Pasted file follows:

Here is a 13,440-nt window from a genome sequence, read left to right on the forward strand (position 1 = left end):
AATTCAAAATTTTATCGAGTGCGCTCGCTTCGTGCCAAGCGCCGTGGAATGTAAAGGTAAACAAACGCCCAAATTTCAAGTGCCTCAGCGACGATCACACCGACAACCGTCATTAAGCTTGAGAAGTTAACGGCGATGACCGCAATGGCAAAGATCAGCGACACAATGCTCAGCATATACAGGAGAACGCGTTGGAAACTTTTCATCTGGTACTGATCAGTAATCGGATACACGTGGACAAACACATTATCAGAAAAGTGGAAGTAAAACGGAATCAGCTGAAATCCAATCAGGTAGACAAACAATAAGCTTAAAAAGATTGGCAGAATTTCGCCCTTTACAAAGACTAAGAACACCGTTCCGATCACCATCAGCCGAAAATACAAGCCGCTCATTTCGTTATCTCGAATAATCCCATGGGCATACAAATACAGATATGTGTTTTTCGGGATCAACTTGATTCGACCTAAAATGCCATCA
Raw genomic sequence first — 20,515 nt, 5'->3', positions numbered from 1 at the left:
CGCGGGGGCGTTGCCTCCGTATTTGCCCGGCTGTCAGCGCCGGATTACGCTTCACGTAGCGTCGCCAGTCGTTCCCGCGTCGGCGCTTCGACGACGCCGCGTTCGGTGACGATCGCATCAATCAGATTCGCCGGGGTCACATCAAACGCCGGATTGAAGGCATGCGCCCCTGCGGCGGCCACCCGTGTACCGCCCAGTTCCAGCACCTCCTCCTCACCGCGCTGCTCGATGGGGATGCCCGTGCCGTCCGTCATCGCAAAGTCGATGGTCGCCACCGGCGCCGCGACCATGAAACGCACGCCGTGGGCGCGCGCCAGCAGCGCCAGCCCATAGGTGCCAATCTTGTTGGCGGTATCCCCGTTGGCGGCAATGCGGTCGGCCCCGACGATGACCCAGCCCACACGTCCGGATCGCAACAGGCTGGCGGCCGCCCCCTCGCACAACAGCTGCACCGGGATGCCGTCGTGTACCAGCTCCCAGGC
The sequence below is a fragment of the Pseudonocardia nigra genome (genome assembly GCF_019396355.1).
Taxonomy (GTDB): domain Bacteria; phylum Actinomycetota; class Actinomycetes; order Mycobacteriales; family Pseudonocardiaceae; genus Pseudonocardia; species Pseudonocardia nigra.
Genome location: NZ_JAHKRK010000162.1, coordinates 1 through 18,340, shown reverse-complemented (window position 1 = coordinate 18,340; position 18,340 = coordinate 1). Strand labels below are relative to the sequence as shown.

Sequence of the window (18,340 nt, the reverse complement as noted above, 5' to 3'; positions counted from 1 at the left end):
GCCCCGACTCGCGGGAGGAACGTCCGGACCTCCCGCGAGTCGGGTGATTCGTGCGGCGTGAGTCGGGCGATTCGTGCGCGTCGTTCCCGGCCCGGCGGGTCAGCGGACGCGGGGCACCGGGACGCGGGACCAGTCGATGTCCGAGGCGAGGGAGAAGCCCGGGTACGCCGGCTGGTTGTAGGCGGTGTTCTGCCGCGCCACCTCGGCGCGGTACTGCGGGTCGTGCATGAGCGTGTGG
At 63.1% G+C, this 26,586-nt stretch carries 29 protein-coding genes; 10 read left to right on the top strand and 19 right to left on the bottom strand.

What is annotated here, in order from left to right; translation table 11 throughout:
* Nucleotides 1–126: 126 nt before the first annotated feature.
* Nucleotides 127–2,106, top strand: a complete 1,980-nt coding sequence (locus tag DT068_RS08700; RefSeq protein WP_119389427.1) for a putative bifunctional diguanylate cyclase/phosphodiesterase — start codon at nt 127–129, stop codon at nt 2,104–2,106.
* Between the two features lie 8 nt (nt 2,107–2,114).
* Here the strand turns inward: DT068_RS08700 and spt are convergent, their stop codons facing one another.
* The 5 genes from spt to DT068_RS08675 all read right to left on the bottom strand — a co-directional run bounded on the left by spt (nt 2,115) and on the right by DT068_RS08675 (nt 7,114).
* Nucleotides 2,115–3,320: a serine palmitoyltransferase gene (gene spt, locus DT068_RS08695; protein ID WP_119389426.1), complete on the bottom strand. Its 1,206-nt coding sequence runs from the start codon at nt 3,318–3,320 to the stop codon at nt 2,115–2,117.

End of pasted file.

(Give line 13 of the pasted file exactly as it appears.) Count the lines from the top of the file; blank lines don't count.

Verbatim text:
* Nucleotides 127–2,106, top strand: a complete 1,980-nt coding sequence (locus tag DT068_RS08700; RefSeq protein WP_119389427.1) for a putative bifunctional diguanylate cyclase/phosphodiesterase — start codon at nt 127–129, stop codon at nt 2,104–2,106.